Man arrested over Wakeley church riot as tensions high

People must feel safe and secure when they go to worship, the NSW premier and faith leaders say.

People must feel safe and secure when they go to worship, the NSW premier and faith leaders say. Photo: AAP

A second man has been charged over a violent street riot outside the Wakeley church in south-west Sydney where an alleged ‘terrorism’ stabbing happened on Monday.

Officers from Strike Force Dribs executed a search warrant on Friday evening at a home in Thorsby Street, Fairfield Heights.

A 45-year-old man was arrested at the scene and taken to Fairfield Police Station where he was charged with two offences — riot and threaten violence, cause fear.

He has been refused bail to appear in Parramatta Bail Court on Saturday.

The arrest comes as faith leaders call for calm to quell simmering community tensions in western Sydney following the stabbing at a church and an ensuing street riot.

A 16-year-old boy was on Thursday charged over the stabbing.

On Wednesday a 19-year-old man was the first to be charged over the riot.

Police hope high-visibility patrols in the region will kerb conflict after the knife-wielding teenager allegedly struck Bishop Mar Mari Emmanuel, 53, who was delivering a sermon on Monday night.

The stabbing — which has since been declared an act of terrorism — triggered a riot outside the Christ the Good Shepherd Church in Wakeley leaving dozens of police officers injured.

Australian Federal Police Commissioner Reece Kershaw said investigators believed the attack met the criteria of a terrorist act, but he refused to go into further detail.

The lawyer of the boy charged over the stabbing told a court the teenager has had intermittent treatment for his mental health for years.

After multiple meetings with religious leaders this week, NSW Premier Chris Minns called for calm and cohesion following a week of “deep loss and pain”.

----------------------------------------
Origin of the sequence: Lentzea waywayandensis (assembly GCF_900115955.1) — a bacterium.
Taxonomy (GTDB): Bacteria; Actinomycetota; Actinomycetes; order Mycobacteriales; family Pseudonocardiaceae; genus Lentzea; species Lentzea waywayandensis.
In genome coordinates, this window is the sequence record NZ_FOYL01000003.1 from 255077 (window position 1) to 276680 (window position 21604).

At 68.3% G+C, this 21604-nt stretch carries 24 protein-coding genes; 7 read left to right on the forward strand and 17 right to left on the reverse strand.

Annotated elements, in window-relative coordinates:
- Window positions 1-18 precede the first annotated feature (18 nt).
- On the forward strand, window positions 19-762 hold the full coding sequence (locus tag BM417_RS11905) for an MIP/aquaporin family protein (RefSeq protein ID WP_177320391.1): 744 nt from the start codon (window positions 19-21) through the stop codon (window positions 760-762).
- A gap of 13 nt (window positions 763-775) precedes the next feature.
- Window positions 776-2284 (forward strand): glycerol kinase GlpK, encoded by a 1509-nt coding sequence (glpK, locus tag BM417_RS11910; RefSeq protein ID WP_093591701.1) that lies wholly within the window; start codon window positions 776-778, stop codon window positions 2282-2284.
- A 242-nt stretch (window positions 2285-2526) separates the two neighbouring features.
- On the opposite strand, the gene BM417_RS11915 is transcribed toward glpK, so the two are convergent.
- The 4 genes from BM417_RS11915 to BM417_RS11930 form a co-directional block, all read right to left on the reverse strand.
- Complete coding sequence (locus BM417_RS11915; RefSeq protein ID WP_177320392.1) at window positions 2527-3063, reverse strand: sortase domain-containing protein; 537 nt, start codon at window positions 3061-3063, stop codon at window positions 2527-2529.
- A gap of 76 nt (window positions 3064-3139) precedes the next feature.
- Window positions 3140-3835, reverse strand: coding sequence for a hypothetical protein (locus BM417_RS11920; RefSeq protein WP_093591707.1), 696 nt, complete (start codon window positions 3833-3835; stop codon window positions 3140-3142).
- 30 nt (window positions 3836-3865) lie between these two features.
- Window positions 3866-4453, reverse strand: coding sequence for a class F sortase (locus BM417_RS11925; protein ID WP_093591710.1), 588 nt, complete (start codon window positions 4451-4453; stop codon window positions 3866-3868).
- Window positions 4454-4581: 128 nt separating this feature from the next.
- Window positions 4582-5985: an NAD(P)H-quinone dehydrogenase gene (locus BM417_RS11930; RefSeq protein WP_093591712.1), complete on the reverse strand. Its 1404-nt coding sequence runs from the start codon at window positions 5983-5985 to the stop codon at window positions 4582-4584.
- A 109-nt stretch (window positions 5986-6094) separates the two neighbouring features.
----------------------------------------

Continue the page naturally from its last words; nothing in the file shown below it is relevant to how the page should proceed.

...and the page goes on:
“Many are experiencing fear, trauma and grief as the result of senseless acts of violence,” he said in a joint statement alongside the Faith Affairs Council.

“During the next few days people of faith will come together in their places of worship … to pray, to care and to heal.

“They must be able to do so feeling safe and secure (and) we must all ensure that no one feels intimidated when attending their places of worship.”

Muslim, Christian and Jewish groups have issued separate statements calling for calm.

The Jewish Council of Australia, the Islamophobia Register Australia, and the Columban Centre for Christian-Muslim Relations warned against the spread of misinformation.

“We must reject any attempts to use these incidents to perpetuate anti-Semitism, Islamophobia or any form of racism, hatred or intolerance,” a joint statement read.

“Instead, we must come together to support one another, amplify facts over falsehoods, and demonstrate the strength of our shared values of inclusivity and mutual understanding.”

“Now is the time to work towards ensuring that Sydney is a place where people of all backgrounds and religions can feel safe, welcomed, and empowered to build a better future together.”

-with AAP

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